VSafé Mamo feels like home.
With just 32 seats, an open kitchen, and countless personal touches, the Creston Restaurant is cozy and welcoming, but not at all cramped or exclusive. Between the atmosphere and the always exceptional meals, Mamo has developed a devoted clientele in less than a year.
Let’s make one thing clear right away: Café Mamo is not a café, it’s a restaurant. The term “café” simply means that it is a special little place with a carefully curated menu. “Mamo” comes from the grandmother of co-owner and chef Michael Goessman.
Mamo is passionately against factory farming, monoculture, GMOs and things of that nature, which led Goessman to love farm-fresh ingredients, as well as his philosophy of living humble and sharing often. Revue sat down with Michael to learn how a special place like Café Mamo came together.
The road to now
Michael and Summer Goessman’s path to Mamo started young and took them all over the country.
Growing up in the small town of Gallatin Gateway, Montana, Chef Michael was exposed to all kinds of amazing food, as many of the locals were actually from all over the country and had traveled the world. This culinary talent included Michael’s own mother, who was the school lunch lady. She wasn’t just any lunch lady though, her food was so popular that the students’ parents came to eat regularly, transforming the school cafeteria into one of the trendiest restaurants around.
Eventually, Michael went to culinary school, then ended up in Livingston, Montana, after seeing an episode of Anthony Bourdain’s No Reservations that praised the fairly small town. He ended up meeting one of his best friends and greatest mentors there, before moving to a hotel/restaurant/wedding venue called Rainbow Ranch, where he met his wife, Summer.
Summer practically ran the place, a work ethic that extended to laying the Café Mamo’s mortar when there were no available masons and making the table tops.
They then traveled to Seattle, Nashville and New York, where Michael experienced cooking at unique restaurants and Summer earned her sommelier certification while enjoying New York’s generous wine and food offerings. York. Ultimately, their travels took them to Grand Rapids in order to be closer to Summer’s family in Reed City, Michigan.
By purchasing the building in December 2019, the couple were forced to carry out much of the construction work themselves. Although painstaking, it resulted in the warm, intentional vibe that people love.
“The biggest compliments I’ve ever heard about this space are like, I feel like I’m having dinner at my grandma’s house, or at my aunt’s house, or at my cool friend’s parents’ house. And that Finally is the ambiance, because without a doubt, the best meals I have ever enjoyed have been with friends and family.
The small space also allows for better service, both in the kitchen and upstairs.
“It comes from an eye for detail and a lot of attention,” Michael said, adding that even from the kitchen he can visually gauge how customers are feeling and react accordingly. “Every time we send a plate of food, I see exactly where it’s going. I can read the ticket and know who is ordering everything.
Mamo’s menu is small but thoughtful and heavily influenced by seasonal ingredients.
“When people ask what kind of restaurant is it, I just say it’s an American restaurant,” Michael said. “They’re like, ‘I don’t know what that means.’ Which is good for us, because it can sort of encompass everything.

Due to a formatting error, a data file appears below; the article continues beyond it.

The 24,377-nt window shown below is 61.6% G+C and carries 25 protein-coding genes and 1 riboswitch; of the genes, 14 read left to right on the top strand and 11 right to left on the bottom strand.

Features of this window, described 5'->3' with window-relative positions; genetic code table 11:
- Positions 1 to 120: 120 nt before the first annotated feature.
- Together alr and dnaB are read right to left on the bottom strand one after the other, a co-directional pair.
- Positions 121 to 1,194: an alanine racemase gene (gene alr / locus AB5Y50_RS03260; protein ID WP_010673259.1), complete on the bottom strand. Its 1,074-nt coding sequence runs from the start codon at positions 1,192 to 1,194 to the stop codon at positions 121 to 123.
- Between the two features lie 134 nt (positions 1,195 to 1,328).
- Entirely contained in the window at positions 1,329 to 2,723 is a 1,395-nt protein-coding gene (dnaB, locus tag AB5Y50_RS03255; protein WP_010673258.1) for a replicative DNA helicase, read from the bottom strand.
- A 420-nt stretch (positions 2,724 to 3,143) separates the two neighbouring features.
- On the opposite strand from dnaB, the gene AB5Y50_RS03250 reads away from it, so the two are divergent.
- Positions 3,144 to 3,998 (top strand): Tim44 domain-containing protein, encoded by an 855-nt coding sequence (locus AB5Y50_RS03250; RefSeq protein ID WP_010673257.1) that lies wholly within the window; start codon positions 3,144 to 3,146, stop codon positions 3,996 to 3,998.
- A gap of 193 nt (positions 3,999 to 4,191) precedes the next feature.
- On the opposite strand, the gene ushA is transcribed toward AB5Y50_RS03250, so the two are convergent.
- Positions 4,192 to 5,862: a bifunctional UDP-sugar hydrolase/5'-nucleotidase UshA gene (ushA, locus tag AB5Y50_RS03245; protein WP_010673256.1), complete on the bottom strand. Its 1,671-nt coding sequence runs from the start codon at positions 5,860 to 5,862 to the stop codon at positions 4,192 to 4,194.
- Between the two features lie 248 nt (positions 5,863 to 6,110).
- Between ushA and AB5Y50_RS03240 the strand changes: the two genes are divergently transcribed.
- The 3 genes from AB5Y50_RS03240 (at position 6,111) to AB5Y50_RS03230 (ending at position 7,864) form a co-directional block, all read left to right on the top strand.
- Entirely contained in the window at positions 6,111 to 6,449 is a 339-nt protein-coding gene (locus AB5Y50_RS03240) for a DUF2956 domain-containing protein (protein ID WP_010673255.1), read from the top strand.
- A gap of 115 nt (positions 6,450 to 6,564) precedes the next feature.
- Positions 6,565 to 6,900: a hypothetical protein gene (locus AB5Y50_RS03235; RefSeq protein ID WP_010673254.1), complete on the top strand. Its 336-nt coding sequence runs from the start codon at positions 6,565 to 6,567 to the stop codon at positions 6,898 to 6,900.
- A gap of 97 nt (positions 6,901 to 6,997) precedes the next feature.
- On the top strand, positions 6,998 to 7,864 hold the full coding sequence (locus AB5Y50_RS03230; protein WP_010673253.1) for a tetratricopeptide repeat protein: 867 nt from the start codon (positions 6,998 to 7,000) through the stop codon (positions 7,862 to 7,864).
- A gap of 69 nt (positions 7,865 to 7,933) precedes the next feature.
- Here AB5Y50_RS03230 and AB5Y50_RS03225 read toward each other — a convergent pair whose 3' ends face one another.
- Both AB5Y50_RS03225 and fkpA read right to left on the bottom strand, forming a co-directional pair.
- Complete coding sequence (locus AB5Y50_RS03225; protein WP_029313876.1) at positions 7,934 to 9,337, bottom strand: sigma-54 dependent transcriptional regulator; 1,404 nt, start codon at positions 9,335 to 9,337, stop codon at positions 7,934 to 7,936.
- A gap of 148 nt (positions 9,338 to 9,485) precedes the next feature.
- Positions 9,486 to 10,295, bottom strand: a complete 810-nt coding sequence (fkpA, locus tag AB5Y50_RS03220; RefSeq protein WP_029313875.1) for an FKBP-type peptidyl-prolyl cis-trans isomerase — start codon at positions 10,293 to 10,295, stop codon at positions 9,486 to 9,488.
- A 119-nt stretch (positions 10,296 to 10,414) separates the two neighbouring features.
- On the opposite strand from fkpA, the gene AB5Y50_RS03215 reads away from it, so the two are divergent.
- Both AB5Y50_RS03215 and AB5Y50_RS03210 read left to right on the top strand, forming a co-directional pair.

Don’t confuse this with a lack of direction – Michael works closely with local farmers, including Apsey Farms, to determine the seasonal menu as well as weekly specials. It even asks for unique and “weirdest” vegetables for the farmer to start growing now.
“We bring in products that have worked in other parts of the country but aren’t popular here, which the farmer is excited about because he can see what works and what people like. The tradeoff is that I’ll give him recipes he can put in his CSA box and hopefully create some buzz and demand for it.
Discover the menu
This does not mean that food is esoteric and inaccessible. For example, fan favorites are buttered buns, wedge salad and half roast chicken. Regulars order the buttered rolls every time (which I also recommend), and some people have eaten the chicken more than 10 times in less than a year.
Then there’s the drinks menu, carefully curated by Summer, with carefully selected wines and cocktails that focus on getting the classics right. The staff are well educated on all of this and how they go together.
Yet, despite being a fan favorite, the roast half-chicken also illustrates the issues Michael faces with using truly quality ingredients.
“People are a little confused and frustrated with the price ($27), but a real organic pastured chicken is extremely expensive. The life cycle is much longer. They are much slower to grow because they don’t eat all the grains and everything.
You get what you pay for, and that’s the good thing – not to mention a great deal. Apsey Farms, one of Mamo’s suppliers, also uses the chickens for regenerative agriculture.
“The cattle go out to graze in the pasture and the chickens come up behind and they break up the manure and loosen the grass and eat worms. With each turn, the land becomes healthier and the cows are healthier because they eat more nutrient dense feed.
These nutrients are then passed on to you! So while Mamo’s menu may cost a few dollars more than a chain restaurant, it’s quite affordable for what is essentially fine dining without any pretension or fuss.
“In the Midwest, some people will immediately write something as fancy. But what our food is really about is that it’s just special,” Michael said.
“We take a lot of care and want more than anything else that everyone enjoys everything they consume.”
1601 Plainfield Ave NE, Grand Rapids